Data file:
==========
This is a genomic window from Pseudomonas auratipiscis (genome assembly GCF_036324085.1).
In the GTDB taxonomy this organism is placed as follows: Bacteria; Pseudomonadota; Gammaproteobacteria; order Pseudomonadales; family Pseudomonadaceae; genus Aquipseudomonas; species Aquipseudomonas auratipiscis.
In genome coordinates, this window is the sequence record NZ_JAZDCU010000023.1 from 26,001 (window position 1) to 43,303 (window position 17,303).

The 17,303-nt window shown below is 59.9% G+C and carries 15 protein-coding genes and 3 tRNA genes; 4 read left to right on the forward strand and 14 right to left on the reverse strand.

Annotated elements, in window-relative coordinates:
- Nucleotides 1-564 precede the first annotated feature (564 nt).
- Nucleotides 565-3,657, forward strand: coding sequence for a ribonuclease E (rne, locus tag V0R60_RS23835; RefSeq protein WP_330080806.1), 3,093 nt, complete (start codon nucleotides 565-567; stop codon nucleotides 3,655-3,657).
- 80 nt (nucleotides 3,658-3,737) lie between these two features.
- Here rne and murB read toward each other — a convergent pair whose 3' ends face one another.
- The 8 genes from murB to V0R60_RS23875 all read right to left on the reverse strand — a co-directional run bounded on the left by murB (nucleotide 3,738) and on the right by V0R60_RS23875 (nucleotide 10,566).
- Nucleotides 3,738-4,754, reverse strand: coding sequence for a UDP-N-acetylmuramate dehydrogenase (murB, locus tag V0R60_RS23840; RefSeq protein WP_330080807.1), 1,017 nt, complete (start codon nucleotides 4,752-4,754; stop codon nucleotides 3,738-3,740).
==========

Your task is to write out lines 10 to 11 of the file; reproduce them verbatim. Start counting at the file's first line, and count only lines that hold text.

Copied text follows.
- The 8 genes from murB to V0R60_RS23875 all read right to left on the reverse strand — a co-directional run bounded on the left by murB (nucleotide 3,738) and on the right by V0R60_RS23875 (nucleotide 10,566).
- Nucleotides 3,738-4,754, reverse strand: coding sequence for a UDP-N-acetylmuramate dehydrogenase (murB, locus tag V0R60_RS23840; RefSeq protein WP_330080807.1), 1,017 nt, complete (start codon nucleotides 4,752-4,754; stop codon nucleotides 3,738-3,740).